“There's only a certain level of capacity and bandwidth in any person and their cell phone,” the head of acquisition at one buyer told TheWrap. The executive declined to speak on the record on this subject for fear of angering the two agencies controlling most of the market.
An executive at a rival company said sales agents looking for a big score might as well give up if they don't work at CAA. “It's fruitless,” the person said.
Yet Cohen told TheWrap any concern about these two agencies controlling all the titles was senseless, noting that a few of his biggest acquisitions last year were from his former shop, UTA.
Cohen knows a thing or two about Toronto, where Roadside bought several titles last year and nabbed Oscar nominee “Margin Call” the year before. What stuck out to Cohen was the number of films that were co-represented by agencies that are fierce rivals in every other area.
“Every movie has like 3 agencies on it,” Cohen said. Indeed, CAA has a partner on 8 of its 18 titles.
“It's definitely odd,” Cohen said, but it's also easily explained. “The money is there and we all want a part of it.”
How much money will horror movies earn?
Horror in the summer and horror in the fall, horror on Elm Street and horror in Los Angeles. But horror in Toronto?
Several of the most profitable films in recent memory are horror movies, from this summer's “The Conjuring” and “The Purge” to the “Saw” and “Paranormal Activity” franchises.
Studios all over town are working on found footage and microbudget movies, and don't expect that to stop up north. One distribution executive described Colin Geddes’ midnights section as “one of the best genre slates of the year.”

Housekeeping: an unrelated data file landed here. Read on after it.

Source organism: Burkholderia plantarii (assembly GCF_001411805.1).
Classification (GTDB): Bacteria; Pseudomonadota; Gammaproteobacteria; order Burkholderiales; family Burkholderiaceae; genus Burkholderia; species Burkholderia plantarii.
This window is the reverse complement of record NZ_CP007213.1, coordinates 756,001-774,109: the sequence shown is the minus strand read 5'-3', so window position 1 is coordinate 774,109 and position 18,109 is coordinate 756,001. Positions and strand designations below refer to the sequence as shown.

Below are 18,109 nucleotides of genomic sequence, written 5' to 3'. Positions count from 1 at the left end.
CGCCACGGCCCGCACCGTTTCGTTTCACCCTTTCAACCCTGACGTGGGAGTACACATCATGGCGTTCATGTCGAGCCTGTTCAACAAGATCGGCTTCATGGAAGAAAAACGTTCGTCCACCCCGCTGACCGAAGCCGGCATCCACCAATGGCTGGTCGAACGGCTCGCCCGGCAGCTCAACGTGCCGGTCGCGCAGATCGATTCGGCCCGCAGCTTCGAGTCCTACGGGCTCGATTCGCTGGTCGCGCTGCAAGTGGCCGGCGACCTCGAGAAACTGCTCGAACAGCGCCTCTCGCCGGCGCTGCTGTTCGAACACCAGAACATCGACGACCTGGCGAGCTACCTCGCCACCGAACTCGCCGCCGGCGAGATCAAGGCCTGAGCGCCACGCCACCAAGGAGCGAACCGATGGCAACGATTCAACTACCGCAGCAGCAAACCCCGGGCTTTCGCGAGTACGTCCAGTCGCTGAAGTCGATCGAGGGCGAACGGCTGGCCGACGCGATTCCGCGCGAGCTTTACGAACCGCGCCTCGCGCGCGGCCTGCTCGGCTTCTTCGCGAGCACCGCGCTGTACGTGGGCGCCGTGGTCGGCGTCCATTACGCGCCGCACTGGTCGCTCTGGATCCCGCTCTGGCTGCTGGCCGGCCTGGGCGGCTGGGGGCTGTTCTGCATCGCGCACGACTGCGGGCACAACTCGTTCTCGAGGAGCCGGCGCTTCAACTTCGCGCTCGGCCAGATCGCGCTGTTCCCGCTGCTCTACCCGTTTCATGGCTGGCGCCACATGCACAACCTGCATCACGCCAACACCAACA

It's where buyers discovered “Insidious” and where Roth's “Cabin Fever” had audiences cowering in thier seats more than a decade ago.
Will a new distributor take the market by storm?
There are more distributors than ever, and one prominent sales agent said the number of reputable ones has increased from a half dozen to as many as 18. That makes the process of selling more labor-intensive.
Yet despite the increased number of avid buyers, there always seems to be a distributor or two who makes the most noise.
Could it be A24? That company launched at Toronto last year and started snapping up titles within a few weeks, including Toronto favorite “Ginger & Rosa” and Sundance darling “The Spectacular Now,” starring up-and-comer Miles Teller (right).
“They have great possibilties to become an important new distributor in the field,” Foresight Unlimited CEO Mark Damon told TheWrap.
Could it be Cinedigm? Though a few years old, their ambitions have grown even in the past few months as they snatched up the top title at South by Southwest, “Short Term 12.”
Or could it be someone brand new, like the new operation at Paramount run by Syrinthia Studer and Jeff Deutchman?
Two different top sales agents noted that Paramount has been talking for months about aggressively pursuing festival titles for multi-platform releases.
“They haven't done anything,” one lamented. “Yet.”